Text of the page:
Mercury exists in several forms and is a naturally occurring element found in air, water and soil. Mercury in the air eventually settles into either water or soil. Once deposited, certain microorganisms can change Mercury into methylmercury, a highly toxic substance that builds up in fish, shellfish and animals that eat fish.
Mercury exposure at high levels can damage the brain, heart, kidneys, lungs and immune system of people of all ages. Research shows that fish consumption in most people does not cause any health problems. However, it has been proven that high levels of methylmercury in the bloodstream of unborn babies and young children may harm the development of the nervous system. Mercury can be particularly harmful to pregnant women and their future children.
Recently, there was much media coverage of a decision by the US Supreme Court on nullifying standards proposed by the Environmental Protection Agency for mercury and other toxic gases. For many commentators, the decision was a step backwards. But it is important to remember this is just one more step in a debate that spans almost twenty years. Under the recent decision, the regulatory agency will have to do a comprehensive cost/benefit study and revise its proposal accordingly.
Many Latin American and the Caribbean countries have a different appreciation of the environment. The constitutions of Argentina, Brazil, Chile, Colombia, Costa Rica, Ecuador, Mexico, Nicaragua, Paraguay and Peru ensure the right to a healthy environment, ecologically balanced or free from pollution which in turn influences decisions to determine the legality of regulations restricting pollution.
This difference in the consideration of the environment may signal that implementing regulations restricting emissions in the United States might prove more difficult, especially when dealing with restrictions that could cost the industry more than the resulting benefit to the population and the environment.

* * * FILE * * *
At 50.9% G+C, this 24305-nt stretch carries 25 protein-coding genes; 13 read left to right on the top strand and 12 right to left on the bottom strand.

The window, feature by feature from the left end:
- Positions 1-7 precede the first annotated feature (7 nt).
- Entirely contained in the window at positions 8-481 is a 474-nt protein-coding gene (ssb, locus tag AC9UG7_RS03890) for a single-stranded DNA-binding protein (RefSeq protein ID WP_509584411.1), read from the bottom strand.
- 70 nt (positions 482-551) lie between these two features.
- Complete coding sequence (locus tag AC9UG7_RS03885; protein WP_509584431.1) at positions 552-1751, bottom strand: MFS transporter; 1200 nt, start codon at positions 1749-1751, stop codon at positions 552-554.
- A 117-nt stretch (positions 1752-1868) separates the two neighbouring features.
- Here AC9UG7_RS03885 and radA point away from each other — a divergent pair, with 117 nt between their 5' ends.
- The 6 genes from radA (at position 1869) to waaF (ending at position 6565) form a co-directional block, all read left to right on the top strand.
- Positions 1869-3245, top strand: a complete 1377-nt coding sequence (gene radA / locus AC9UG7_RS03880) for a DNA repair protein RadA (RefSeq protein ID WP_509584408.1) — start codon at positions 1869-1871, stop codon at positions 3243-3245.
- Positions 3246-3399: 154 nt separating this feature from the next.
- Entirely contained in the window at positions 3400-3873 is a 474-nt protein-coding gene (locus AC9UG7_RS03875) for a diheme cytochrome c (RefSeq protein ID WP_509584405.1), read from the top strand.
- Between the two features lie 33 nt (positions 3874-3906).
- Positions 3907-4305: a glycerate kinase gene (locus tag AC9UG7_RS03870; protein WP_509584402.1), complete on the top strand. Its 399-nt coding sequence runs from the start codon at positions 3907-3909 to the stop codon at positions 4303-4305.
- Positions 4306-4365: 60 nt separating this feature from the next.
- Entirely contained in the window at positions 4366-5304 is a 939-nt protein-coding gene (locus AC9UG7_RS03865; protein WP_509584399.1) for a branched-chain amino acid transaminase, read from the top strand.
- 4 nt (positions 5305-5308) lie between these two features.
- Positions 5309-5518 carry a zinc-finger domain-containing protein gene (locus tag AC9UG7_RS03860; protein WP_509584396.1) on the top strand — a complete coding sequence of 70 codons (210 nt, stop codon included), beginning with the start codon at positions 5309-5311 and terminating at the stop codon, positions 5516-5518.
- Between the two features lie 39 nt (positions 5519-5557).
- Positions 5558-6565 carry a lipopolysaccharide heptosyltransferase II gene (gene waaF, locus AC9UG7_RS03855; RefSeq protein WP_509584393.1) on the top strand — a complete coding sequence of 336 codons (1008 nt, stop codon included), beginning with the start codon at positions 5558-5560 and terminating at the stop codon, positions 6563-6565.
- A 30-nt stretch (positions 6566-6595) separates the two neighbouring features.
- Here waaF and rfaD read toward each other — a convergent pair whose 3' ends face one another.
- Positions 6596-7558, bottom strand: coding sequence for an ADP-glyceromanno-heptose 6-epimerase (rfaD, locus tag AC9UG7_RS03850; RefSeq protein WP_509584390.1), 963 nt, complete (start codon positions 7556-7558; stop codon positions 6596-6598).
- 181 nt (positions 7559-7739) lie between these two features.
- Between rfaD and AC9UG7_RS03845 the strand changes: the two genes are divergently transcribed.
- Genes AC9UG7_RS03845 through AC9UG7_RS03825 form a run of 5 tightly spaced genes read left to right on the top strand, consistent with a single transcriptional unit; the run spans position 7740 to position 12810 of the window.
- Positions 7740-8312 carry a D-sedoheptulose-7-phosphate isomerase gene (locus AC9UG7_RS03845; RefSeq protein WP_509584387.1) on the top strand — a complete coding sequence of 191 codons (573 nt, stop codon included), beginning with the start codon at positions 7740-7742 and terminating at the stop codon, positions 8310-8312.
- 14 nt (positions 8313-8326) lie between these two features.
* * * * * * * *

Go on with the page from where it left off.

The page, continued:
However, there are examples in the US of states that took the lead on the issue of emissions, such as California, which is on its way to achieving an 80% reduction in emissions compared to 1990 for the year 2050. This year Californians also promise to try to reach a 40% reduction compared to 1990 by 2030.
In countries where the electricity industry is based on coal, mercury emissions are more of an issue. In Latin America the energy matrix is comparatively clean, since electricity generation is largely from hydroelectric plants. The questions that emerge from these recent decision of the US Supreme Court are these: When considering health or the environment, how many dollars in benefits would justify imposing exactly what amount of dollars in costs? And what could be the impact of this ruling on the decisions reached at Paris’ COP21?
Horacio Cuevas says
I have been asked about the facts of the case, those are:
1. EPA estimated that the monetary benefits of the proposed mercury standards would be between USD$ 37 to USD$ 90 billion per year, resulting in 11,000 fewer premature deaths annually. These costs included not only the impact of mercury emissions but also of other associated emissions. The EPA estimated that the annual compliance cost would reach USD$9.6 billion per year, while the annual income of the industry is upwards of USD$360 billion.
2. Coal industry groups and the twenty-three States argued that the EPA enacted standards without necessary regard to the compliance cost. They also argued that the health benefits of the regulations, when focused specifically on mercury reductions, were only USD$4 to USD$6 million per year.
The decision of the majority of justices of the Supreme Court was: EPA interpreted the law unreasonably when it deemed cost irrelevant to the decision to regulate power plants. It is not rational to impose billions of dollars in economic costs in return for a few dollars in health or environmental benefits.